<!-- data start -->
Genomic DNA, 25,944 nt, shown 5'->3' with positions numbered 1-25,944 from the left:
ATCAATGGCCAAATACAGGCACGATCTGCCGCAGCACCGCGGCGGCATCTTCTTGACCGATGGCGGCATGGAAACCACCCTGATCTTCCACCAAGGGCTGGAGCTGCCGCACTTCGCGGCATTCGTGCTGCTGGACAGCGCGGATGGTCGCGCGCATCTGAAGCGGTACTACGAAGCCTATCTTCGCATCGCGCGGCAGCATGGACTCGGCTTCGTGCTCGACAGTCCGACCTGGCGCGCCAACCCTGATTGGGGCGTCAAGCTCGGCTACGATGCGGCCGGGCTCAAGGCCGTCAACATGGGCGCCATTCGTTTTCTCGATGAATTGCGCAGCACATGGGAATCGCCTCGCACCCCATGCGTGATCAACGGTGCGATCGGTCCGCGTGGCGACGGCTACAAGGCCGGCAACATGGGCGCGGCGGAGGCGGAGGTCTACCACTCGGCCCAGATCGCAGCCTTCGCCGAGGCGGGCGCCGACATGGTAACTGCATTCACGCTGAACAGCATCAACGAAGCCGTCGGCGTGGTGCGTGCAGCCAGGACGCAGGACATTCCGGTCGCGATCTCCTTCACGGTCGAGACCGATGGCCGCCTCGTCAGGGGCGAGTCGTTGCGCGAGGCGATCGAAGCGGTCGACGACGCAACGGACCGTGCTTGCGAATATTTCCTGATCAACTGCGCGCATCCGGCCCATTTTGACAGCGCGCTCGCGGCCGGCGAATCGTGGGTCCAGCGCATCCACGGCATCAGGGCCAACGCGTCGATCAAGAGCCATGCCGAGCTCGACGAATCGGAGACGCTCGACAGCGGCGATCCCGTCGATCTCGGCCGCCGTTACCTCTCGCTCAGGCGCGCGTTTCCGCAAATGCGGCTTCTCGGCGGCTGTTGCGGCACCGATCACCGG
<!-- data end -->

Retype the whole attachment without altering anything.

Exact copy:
Genomic DNA, 25,944 nt, shown 5'->3' with positions numbered 1-25,944 from the left:
ATCAATGGCCAAATACAGGCACGATCTGCCGCAGCACCGCGGCGGCATCTTCTTGACCGATGGCGGCATGGAAACCACCCTGATCTTCCACCAAGGGCTGGAGCTGCCGCACTTCGCGGCATTCGTGCTGCTGGACAGCGCGGATGGTCGCGCGCATCTGAAGCGGTACTACGAAGCCTATCTTCGCATCGCGCGGCAGCATGGACTCGGCTTCGTGCTCGACAGTCCGACCTGGCGCGCCAACCCTGATTGGGGCGTCAAGCTCGGCTACGATGCGGCCGGGCTCAAGGCCGTCAACATGGGCGCCATTCGTTTTCTCGATGAATTGCGCAGCACATGGGAATCGCCTCGCACCCCATGCGTGATCAACGGTGCGATCGGTCCGCGTGGCGACGGCTACAAGGCCGGCAACATGGGCGCGGCGGAGGCGGAGGTCTACCACTCGGCCCAGATCGCAGCCTTCGCCGAGGCGGGCGCCGACATGGTAACTGCATTCACGCTGAACAGCATCAACGAAGCCGTCGGCGTGGTGCGTGCAGCCAGGACGCAGGACATTCCGGTCGCGATCTCCTTCACGGTCGAGACCGATGGCCGCCTCGTCAGGGGCGAGTCGTTGCGCGAGGCGATCGAAGCGGTCGACGACGCAACGGACCGTGCTTGCGAATATTTCCTGATCAACTGCGCGCATCCGGCCCATTTTGACAGCGCGCTCGCGGCCGGCGAATCGTGGGTCCAGCGCATCCACGGCATCAGGGCCAACGCGTCGATCAAGAGCCATGCCGAGCTCGACGAATCGGAGACGCTCGACAGCGGCGATCCCGTCGATCTCGGCCGCCGTTACCTCTCGCTCAGGCGCGCGTTTCCGCAAATGCGGCTTCTCGGCGGCTGTTGCGGCACCGATCACCGG